The Film (4/5)
I will admit that for a fan of EuroCult and Eurohorror I was significantly late to the Paul Naschy party only getting into his work in the last 4-5 years. However, the takeaway from watching most of his riffs on the great Universal monsters seems to be that Paul Naschy (as a monster) wants to love, and wants to be loved. It seems that if there is any sort of template to these films, it is that Paul Naschy's various characters are always looking for love, and it ends up destroying them. Count Dracula's Great Love is a beautifully tragic example of this.
Some filmmakers and actors use the horror genre as a springboard for things with more mainstream appeal. Naschy, it can be said had a genuine passion for horror, and spent his entire career finding ways to work within, and playing variations on the Universal monsters. He was most well known for his werewolf character Waldemar Daninsky, but played the Hunchback of Notre Dame, Frankenstein's Monster, and in Count Dracula's Great Love he took his one and only crack at playing Bram Stoker's most infamous creation.
Count Dracula's Great Love opens in a way that is very similar to many 1960's Hammer films. A carriage containing a man and 4 women is going through the Carpathian mountains and past a sanitarium allegedly owned by a descendent of Count Dracula. The carriage driver is killed, and the group go to the sanitarium for refuge. The sanitarium is now under the care of Dr. Wendell Marlow (Paul Naschy). One by one the girls fall prey to Dracula, who turns out to be Marlow, and turned into his vampire slaves. Except for the pure Karen (Haydee Politoff), who Marlow falls in genuine love with and refuses to turn into a sacrifice in a plot to resurrect his vampiric daughter.
Count Dracula's Great Love was written by Naschy with frequent collaborator Javier Aguirre and Alberto S. Insua. It was made the same year that Naschy made his other classic the Hunchback of Notre Dame. The film has a solid atmosphere, but for the most part feels like something that one might see (and I actually might have) in an edited down version on late night local TV. That isn't a complaint, because the film is mighty charming for the most part.
Naschy is basically the same sort of character he usually plays, the sort of misunderstood loner that wants to be loved (and made love to). The performances are solid, especially from Naschy who basically has this stuff down. The film in the uncut international version presented here is also quite a sleazy affair chock full of nudity and lesbian sex throughout. The film has sufficient shocks, and some decent gore at times. The pacing is a bit off, with an opening sequence involving a pair of thieves that is fun, but after that it takes some time finding it's way before really letting loose about half way through. However, the film is an absolute fun ride, and a true Naschy classic.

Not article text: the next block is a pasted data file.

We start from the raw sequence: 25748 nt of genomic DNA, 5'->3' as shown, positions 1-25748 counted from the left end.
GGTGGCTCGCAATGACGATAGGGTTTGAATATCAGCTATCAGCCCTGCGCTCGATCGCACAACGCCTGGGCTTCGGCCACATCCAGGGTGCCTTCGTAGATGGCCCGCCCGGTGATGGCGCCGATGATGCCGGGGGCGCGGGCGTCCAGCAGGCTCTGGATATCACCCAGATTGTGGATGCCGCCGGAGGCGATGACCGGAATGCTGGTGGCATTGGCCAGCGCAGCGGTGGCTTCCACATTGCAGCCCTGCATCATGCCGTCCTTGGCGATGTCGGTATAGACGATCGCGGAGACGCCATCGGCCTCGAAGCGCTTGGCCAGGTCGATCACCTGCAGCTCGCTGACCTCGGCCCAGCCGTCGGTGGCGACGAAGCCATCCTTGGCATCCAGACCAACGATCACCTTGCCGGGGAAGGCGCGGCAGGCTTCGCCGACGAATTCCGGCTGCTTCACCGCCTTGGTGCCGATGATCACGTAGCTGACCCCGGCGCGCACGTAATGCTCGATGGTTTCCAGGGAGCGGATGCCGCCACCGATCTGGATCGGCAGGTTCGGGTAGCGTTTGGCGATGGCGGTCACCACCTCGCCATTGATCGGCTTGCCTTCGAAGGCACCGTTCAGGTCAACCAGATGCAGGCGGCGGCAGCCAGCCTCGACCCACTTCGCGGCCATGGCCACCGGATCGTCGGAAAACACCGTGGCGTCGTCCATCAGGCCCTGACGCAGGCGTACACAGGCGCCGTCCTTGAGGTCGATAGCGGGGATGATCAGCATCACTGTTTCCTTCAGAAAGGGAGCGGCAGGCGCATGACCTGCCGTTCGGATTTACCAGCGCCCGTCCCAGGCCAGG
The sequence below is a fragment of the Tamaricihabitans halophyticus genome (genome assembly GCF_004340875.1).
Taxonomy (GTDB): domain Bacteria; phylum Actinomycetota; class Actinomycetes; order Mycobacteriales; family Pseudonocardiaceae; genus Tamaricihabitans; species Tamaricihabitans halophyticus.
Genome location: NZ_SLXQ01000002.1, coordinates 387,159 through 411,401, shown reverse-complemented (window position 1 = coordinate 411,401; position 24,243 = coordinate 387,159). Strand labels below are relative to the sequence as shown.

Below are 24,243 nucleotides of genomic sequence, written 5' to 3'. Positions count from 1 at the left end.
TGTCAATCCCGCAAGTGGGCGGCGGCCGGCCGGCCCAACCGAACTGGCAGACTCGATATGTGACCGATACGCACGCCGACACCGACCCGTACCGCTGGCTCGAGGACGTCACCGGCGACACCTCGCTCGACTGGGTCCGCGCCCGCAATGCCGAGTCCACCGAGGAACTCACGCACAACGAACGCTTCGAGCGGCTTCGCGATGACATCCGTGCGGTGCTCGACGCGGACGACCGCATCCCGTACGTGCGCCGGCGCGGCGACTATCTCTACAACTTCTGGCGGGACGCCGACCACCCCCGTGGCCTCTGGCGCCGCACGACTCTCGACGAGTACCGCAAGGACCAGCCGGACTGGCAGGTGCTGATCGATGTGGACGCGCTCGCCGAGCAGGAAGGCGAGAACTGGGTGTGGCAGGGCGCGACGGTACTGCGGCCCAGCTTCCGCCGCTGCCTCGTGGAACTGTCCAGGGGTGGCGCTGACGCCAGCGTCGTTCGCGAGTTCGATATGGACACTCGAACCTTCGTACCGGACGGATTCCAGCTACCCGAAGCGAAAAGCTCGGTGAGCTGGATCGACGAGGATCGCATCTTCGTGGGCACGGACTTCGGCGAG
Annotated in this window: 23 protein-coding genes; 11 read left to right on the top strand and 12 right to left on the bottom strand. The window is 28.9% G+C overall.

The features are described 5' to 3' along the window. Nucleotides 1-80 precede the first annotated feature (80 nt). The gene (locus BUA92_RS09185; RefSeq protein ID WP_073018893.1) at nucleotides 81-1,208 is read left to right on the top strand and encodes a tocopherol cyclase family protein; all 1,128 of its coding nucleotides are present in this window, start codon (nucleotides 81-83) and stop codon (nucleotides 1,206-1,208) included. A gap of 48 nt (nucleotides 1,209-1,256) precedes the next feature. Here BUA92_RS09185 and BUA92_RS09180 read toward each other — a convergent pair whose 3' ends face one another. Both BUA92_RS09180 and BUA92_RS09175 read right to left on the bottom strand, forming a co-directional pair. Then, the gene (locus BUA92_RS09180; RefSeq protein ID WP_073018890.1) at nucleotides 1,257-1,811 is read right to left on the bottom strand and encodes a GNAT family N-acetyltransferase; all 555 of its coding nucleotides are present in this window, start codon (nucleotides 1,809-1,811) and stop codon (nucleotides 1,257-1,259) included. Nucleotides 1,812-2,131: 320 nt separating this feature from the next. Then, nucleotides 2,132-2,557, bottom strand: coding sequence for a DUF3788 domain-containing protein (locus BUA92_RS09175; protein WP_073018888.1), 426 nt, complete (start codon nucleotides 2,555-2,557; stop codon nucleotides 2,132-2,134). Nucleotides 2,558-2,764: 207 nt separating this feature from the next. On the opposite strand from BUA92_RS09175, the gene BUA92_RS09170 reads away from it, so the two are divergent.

Vinegar Syndrome have done an absolutely amazing job bringing Count Dracula's Great Love to Blu-ray. The film has been scanned in 2k and presented in a 1:85:1 1080p AVC encoded transfer. Everything here looks quite natural, and well detailed. Colors are well reproduced, blacks are solid. There is some minor damage from the source, nicks, scratches, but nothing major.
There are 2 audio tracks both Dolby Digital Mono with optional subtitles and they are in English and Spanish. Both are quite good (I switched back and forth during my playthrough). The English track might have had a bit more weight to it, but dialogue and score came through solidly in both.
Vinegar Syndrome has provided viewers with an 8 page booklet by Mirek Lipinski. We also get a commetary track featuring Naschy and Javier Aguirre, and a new on camera interview with Mirta Miller.
Count Dracula's Great Love is not a film frequently mentioned among Paul Naschy's great classics though it should be, and Vinegar Syndrome's new Blu-ray edition might help correct that. The Blu-ray looks and sound incredible, and comes with a solid extras package. HIGHLY RECOMMENDED.